Many funding models operate in different countries in the world. In many countries -- including the US and the UK -- there is a strong tradition of library services being free at the point of use. This is good, and long may it continue, but it should not disguise the fact that the user is paying for library services indirectly if not directly. The user may be paying the price through a library grant top-sliced from her or his departmental income, or if a student as a proportion of course fees. Either way a price is being paid which is greater than the price the library is charged by the publisher. I do not believe that Andrew Odlyzko is right to attribute costs as high as $8000 per journal article to the service a library provides as an intermediary, but do we have any more accurate costs? We may need them if other intermediaries offer users access to journal literature at a price that undercuts the price a user can see that she or he is paying by supporting the library service. This approach should also make us careful that it is not "the pot calling the kettle black" when we criticise publishers for raising prices. I still believe that many publishers have not been justified in raising their prices by so high a factor over a long period of time. Can we, however, be confident that the price we charge to our users (i.e. including the cost of running the journals service) has not risen by as much? I do not know the answer to that question, because it is difficult to dis-aggregate journal costs from other library costs, but I feel that I should know the answer. Has anybody done any work on this? In addition there is the question of the price a user pays in her or his own time. Libraries that retain paper journals will be vulnerable on this point, as paper incurs the user cost in walking to the library. With electronic access, all intermediaries who supply to the user will be on level playing field for price.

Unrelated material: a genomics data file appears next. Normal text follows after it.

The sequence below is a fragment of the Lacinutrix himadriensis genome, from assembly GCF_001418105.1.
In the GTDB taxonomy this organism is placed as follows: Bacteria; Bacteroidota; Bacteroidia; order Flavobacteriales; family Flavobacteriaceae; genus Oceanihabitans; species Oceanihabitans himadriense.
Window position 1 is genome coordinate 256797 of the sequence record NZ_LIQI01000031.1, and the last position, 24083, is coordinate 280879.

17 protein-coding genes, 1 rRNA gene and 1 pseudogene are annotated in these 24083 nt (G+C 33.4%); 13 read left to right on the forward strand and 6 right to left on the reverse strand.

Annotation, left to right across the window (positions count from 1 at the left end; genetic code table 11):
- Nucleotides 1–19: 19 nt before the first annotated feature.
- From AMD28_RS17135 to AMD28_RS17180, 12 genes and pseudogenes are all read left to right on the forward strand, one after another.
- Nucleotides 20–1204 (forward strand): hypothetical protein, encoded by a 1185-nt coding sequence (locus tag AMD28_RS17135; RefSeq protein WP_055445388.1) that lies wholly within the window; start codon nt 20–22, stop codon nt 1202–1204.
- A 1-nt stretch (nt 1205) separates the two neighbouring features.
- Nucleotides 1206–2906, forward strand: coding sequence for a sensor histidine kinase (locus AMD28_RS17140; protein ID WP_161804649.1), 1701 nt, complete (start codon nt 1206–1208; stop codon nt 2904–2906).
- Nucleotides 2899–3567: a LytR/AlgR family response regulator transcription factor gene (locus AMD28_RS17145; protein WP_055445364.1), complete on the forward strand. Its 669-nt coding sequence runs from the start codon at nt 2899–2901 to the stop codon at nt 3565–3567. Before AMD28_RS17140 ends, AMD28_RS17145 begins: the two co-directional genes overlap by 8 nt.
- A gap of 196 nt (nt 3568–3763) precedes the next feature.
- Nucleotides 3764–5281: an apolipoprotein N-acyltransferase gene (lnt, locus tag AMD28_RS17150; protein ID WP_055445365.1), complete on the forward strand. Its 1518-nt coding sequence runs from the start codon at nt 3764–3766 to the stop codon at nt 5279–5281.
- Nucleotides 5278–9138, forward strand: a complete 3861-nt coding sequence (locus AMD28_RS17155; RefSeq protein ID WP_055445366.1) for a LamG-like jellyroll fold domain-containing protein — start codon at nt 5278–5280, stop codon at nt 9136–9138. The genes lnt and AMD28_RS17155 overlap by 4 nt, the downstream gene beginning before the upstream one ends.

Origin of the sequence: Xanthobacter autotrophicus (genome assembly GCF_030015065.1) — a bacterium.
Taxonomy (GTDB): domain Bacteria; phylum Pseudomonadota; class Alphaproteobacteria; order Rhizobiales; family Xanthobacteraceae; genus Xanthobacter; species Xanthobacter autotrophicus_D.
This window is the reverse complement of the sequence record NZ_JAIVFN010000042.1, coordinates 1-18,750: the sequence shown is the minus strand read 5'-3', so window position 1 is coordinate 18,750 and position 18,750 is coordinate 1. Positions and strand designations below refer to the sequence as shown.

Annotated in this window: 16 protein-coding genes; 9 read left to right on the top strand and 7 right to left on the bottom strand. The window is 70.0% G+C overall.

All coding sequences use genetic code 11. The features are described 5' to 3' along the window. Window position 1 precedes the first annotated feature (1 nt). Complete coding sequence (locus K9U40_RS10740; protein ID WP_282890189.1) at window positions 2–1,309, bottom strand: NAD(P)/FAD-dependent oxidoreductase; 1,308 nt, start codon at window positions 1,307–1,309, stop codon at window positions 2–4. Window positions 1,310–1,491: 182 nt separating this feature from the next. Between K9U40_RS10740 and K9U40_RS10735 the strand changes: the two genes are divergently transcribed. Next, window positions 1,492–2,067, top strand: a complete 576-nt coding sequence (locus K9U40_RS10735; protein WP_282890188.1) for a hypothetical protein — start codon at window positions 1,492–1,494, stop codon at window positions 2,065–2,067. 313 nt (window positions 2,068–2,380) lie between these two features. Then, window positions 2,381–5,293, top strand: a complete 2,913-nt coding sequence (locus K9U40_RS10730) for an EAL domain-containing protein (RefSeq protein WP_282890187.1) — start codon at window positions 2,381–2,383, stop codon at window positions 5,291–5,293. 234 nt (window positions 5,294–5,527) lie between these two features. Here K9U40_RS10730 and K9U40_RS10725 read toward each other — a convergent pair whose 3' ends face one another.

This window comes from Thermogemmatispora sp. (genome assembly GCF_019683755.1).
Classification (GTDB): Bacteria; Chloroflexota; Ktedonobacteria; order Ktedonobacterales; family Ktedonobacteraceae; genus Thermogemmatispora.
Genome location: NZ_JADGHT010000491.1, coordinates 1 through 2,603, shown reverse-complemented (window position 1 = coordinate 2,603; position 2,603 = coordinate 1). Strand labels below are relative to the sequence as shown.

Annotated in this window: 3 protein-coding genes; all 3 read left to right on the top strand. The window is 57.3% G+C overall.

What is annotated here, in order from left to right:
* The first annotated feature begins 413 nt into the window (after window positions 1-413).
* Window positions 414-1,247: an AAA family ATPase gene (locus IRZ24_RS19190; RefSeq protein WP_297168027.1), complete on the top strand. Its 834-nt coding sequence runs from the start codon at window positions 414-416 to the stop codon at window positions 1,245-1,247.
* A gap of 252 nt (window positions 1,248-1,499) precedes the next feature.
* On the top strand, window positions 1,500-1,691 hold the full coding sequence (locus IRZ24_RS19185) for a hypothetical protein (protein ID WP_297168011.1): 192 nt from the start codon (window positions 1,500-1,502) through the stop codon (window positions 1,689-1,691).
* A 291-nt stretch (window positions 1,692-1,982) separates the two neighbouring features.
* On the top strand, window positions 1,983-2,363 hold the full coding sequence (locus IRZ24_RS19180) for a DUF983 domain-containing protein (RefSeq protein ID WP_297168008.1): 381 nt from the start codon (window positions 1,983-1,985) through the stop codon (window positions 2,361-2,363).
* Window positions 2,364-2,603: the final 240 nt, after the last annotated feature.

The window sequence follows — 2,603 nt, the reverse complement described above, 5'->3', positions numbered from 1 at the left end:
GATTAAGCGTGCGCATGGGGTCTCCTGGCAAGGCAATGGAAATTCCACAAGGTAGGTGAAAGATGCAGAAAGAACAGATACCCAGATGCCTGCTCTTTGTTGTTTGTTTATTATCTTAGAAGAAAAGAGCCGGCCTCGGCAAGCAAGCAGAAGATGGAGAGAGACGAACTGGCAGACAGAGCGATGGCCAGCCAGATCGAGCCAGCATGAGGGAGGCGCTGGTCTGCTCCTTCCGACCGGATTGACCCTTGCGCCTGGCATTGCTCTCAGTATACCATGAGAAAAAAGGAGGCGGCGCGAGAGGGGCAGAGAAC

Many pricing issues will become more important as electronic journals replace print. In his paper Andrew Odlyzko offers several scenarios, such as that of librarians and publishers all being by-passed by electronic preprints, and he does see the possibility of a continuing role for librarians as "information specialists." But whatever the scenario that emerges, the end-user will be more aware of the price being paid for access to journal literature, and it is in librarians' interests to have a clear breakdown of the total price a user will pay.
215.3 COURT OF APPEALS AFFIRMS VICTORY FOR AIP AND APS IN
LITIGATION OVER SURVEY OF JOURNAL PRICES
Press release dated January 27, 1999 from the American Institute of Physics
[Received February 15, 1999]
On January 25, 1999, the U.S. Court of Appeals for the Second Circuit unanimously affirmed the decision by U.S. District Judge Leonard B. Sand that the publication and promotional use of a survey of journal prices did not constitute false or misleading advertising. The suit had been brought by Gordon and Breach Science Publishers S.A. and affiliates ("G&B") and alleged that a survey conducted by Professor Henry Barschall and published by the American Institute of Physics ("AIP") and The American Physical Society ("APS") should be enjoined. The survey showed that G&B's physics journals were, on average, far more expensive in terms of cost per thousand characters than those of other publishers.